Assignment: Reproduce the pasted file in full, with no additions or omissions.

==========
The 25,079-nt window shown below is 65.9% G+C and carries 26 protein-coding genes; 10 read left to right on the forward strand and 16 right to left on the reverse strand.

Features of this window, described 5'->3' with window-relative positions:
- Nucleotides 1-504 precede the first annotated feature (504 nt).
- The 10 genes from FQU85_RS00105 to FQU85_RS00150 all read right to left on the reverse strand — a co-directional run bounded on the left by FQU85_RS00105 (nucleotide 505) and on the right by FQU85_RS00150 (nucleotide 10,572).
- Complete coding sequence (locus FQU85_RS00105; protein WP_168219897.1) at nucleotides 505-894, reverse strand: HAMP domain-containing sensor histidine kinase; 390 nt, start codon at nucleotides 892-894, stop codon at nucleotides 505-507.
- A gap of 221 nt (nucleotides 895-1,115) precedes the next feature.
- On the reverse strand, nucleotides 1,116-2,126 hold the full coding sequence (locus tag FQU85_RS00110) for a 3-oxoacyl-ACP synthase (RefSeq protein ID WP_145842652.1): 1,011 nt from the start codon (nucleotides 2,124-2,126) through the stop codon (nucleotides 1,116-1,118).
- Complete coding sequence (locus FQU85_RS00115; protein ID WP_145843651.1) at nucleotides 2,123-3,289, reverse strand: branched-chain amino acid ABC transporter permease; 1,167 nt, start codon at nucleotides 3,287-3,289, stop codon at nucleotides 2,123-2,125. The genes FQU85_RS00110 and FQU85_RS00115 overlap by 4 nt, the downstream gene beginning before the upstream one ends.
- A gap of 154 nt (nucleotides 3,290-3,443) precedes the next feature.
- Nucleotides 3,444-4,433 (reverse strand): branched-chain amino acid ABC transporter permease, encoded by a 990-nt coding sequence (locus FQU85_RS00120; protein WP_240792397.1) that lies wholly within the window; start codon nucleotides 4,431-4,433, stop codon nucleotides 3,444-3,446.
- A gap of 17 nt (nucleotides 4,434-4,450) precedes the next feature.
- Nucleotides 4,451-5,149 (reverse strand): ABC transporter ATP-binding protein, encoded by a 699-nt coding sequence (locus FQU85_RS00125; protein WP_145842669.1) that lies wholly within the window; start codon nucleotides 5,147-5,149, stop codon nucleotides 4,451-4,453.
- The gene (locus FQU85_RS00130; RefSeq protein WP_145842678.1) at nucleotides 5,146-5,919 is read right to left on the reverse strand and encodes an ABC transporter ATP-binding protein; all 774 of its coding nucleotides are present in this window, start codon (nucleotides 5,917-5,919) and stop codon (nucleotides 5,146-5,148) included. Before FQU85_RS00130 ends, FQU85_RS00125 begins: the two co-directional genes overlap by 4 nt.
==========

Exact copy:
The 25,079-nt window shown below is 65.9% G+C and carries 26 protein-coding genes; 10 read left to right on the forward strand and 16 right to left on the reverse strand.

Features of this window, described 5'->3' with window-relative positions:
- Nucleotides 1-504 precede the first annotated feature (504 nt).
- The 10 genes from FQU85_RS00105 to FQU85_RS00150 all read right to left on the reverse strand — a co-directional run bounded on the left by FQU85_RS00105 (nucleotide 505) and on the right by FQU85_RS00150 (nucleotide 10,572).
- Complete coding sequence (locus FQU85_RS00105; protein WP_168219897.1) at nucleotides 505-894, reverse strand: HAMP domain-containing sensor histidine kinase; 390 nt, start codon at nucleotides 892-894, stop codon at nucleotides 505-507.
- A gap of 221 nt (nucleotides 895-1,115) precedes the next feature.
- On the reverse strand, nucleotides 1,116-2,126 hold the full coding sequence (locus tag FQU85_RS00110) for a 3-oxoacyl-ACP synthase (RefSeq protein ID WP_145842652.1): 1,011 nt from the start codon (nucleotides 2,124-2,126) through the stop codon (nucleotides 1,116-1,118).
- Complete coding sequence (locus FQU85_RS00115; protein ID WP_145843651.1) at nucleotides 2,123-3,289, reverse strand: branched-chain amino acid ABC transporter permease; 1,167 nt, start codon at nucleotides 3,287-3,289, stop codon at nucleotides 2,123-2,125. The genes FQU85_RS00110 and FQU85_RS00115 overlap by 4 nt, the downstream gene beginning before the upstream one ends.
- A gap of 154 nt (nucleotides 3,290-3,443) precedes the next feature.
- Nucleotides 3,444-4,433 (reverse strand): branched-chain amino acid ABC transporter permease, encoded by a 990-nt coding sequence (locus FQU85_RS00120; protein WP_240792397.1) that lies wholly within the window; start codon nucleotides 4,431-4,433, stop codon nucleotides 3,444-3,446.
- A gap of 17 nt (nucleotides 4,434-4,450) precedes the next feature.
- Nucleotides 4,451-5,149 (reverse strand): ABC transporter ATP-binding protein, encoded by a 699-nt coding sequence (locus FQU85_RS00125; protein WP_145842669.1) that lies wholly within the window; start codon nucleotides 5,147-5,149, stop codon nucleotides 4,451-4,453.
- The gene (locus FQU85_RS00130; RefSeq protein WP_145842678.1) at nucleotides 5,146-5,919 is read right to left on the reverse strand and encodes an ABC transporter ATP-binding protein; all 774 of its coding nucleotides are present in this window, start codon (nucleotides 5,917-5,919) and stop codon (nucleotides 5,146-5,148) included. Before FQU85_RS00130 ends, FQU85_RS00125 begins: the two co-directional genes overlap by 4 nt.